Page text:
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Last week, I talked about how I use the Crowd Calendar to plan out my trips far into the future. I’m able to see which parks I want to go to each day, and decide where to book dining reservations or special experiences. But what will I do when I am in those parks? That brings me to the 2nd piece of the site I use while planning – the touring plans.
Based on some amazing math work by Len Testa and what I believe to be HAL from 2001: A Space Odyssey, the touring plans that this site is famous for are the absolute best way and precise order in which to see attractions in each park. There are permutations for every different scenario, from adults going solo and looking for thrills to people with kids who cannot handle such a fast pace. Looking at the touring plans by entering your touring dates about a month out from your trip, you can get a good idea of what conditions will be while you’re in the World.
I use the touring plans to confirm what I planned based on the Crowd Calendar, to make sure my dining reservations make sense and all activities I have planned will fit while allowing my family and I to enjoy the maximum number of attractions. I print out the plans, but you can also access them through the Lines app.
I’ll admit, I’m a bit of a planning freak, so the touring plans are perfect for me. I always want to maximize my time in the parks, no matter how many times I have been there. When you have kids, it’s especially important, because they can get frustrated with waiting in lines or not getting on rides. I’ve written here before about my top 7 things plan that I do with my kids, but the next step is adapting that to the touring plans.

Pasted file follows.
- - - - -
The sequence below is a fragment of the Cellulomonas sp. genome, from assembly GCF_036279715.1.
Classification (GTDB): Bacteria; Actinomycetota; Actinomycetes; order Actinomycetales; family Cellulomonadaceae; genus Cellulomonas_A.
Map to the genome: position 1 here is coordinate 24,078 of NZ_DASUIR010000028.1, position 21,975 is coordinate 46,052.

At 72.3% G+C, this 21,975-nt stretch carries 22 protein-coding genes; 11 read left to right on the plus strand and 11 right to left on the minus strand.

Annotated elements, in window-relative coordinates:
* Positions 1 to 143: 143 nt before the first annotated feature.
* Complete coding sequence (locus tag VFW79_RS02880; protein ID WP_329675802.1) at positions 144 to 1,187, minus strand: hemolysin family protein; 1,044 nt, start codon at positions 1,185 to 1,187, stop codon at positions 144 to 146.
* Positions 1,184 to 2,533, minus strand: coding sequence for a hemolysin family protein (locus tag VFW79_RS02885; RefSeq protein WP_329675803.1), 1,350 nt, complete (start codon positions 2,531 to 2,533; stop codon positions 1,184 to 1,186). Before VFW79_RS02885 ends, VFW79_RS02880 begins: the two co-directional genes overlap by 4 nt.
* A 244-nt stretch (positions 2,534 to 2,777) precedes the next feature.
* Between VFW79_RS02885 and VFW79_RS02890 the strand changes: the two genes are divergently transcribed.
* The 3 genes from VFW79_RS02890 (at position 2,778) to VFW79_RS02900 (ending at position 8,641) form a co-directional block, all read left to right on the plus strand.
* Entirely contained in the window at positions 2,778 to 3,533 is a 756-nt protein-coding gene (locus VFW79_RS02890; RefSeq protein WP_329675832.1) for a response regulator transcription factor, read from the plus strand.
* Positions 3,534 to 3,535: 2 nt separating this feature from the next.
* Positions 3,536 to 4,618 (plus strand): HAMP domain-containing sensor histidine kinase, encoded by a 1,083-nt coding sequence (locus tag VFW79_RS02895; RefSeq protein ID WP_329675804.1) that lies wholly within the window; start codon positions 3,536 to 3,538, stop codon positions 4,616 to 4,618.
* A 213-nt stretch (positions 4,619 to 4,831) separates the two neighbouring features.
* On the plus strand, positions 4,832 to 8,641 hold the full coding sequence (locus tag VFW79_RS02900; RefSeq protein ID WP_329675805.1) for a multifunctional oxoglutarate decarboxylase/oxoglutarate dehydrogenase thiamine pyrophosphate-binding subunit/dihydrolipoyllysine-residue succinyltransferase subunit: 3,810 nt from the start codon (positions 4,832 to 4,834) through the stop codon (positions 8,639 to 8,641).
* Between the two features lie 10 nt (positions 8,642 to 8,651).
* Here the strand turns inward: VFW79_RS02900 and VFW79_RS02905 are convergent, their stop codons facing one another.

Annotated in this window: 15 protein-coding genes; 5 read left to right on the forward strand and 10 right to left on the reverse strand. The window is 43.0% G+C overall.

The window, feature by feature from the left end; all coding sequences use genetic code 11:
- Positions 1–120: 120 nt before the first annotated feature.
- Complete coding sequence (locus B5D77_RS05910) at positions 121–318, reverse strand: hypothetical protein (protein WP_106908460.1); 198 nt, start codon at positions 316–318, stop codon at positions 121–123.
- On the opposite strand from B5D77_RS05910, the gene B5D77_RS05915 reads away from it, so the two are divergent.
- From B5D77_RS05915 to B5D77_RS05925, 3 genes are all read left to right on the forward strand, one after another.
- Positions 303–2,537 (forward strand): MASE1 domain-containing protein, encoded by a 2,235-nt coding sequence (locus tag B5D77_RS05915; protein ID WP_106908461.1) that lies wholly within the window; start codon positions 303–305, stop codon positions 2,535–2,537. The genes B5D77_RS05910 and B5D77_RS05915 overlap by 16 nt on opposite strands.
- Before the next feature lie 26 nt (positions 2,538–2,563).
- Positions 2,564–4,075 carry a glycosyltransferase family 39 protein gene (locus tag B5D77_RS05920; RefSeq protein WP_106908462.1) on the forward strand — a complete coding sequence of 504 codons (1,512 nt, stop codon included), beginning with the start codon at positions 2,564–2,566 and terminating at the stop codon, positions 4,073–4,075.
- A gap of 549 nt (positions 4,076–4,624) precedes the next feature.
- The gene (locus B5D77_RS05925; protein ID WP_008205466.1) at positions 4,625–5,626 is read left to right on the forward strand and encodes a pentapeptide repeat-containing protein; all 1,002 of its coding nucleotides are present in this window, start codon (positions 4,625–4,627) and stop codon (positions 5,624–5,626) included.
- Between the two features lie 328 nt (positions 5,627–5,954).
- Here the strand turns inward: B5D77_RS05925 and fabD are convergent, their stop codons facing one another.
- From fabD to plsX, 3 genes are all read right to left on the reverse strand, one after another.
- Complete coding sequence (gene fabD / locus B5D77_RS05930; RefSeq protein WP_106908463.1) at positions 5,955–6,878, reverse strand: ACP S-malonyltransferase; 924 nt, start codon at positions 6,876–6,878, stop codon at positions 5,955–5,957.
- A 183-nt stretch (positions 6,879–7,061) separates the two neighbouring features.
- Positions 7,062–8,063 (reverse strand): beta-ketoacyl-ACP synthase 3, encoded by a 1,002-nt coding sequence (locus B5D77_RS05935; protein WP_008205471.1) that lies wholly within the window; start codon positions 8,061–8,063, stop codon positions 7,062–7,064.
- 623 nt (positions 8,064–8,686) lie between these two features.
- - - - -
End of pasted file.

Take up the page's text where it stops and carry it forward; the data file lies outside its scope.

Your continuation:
Yes, I said adapt the touring plans. The site gives you the ability to create your own touring plans, based on the original plans developed by the math geniuses in charge. My usual way of doing this is to take the plan that fits best for a day, like the Magic Kingdom Touring Plan for Adults with Small Children, then drop things that I know my kids will not do. For some reason, they are dead set against Snow White’s Scary Adventures, so I drop that from the plan and do the next thing on the list.
I also tend to add in things like snacks or pit stops in place of certain attractions. As a religious listener of the WDW Today Podcast, I’ve heard our fearless leader Len Testa remark often that each step of the plan in the mornings should take about 20 minutes. So, knowing my children well, I plan on skipping Snow White and substituting in a tasty treat to keep their energy up. It takes about 20 minutes to grab a snack, and we continue right along in the touring plan.
The touring plans help to keep our touring focused and on the correct track to touring the parks. It keeps me from deviating to look at new merchandise or the latest cupcake at the Main Street Bakery until just the right time. As someone who loves structure, the plans are perfect for me. However, I also recognize that conditions can change quickly, which is when I use the Lines app. But more on that next week.
That’s how I use the touring plans. But what about you? How do you adapt the touring plans to your needs?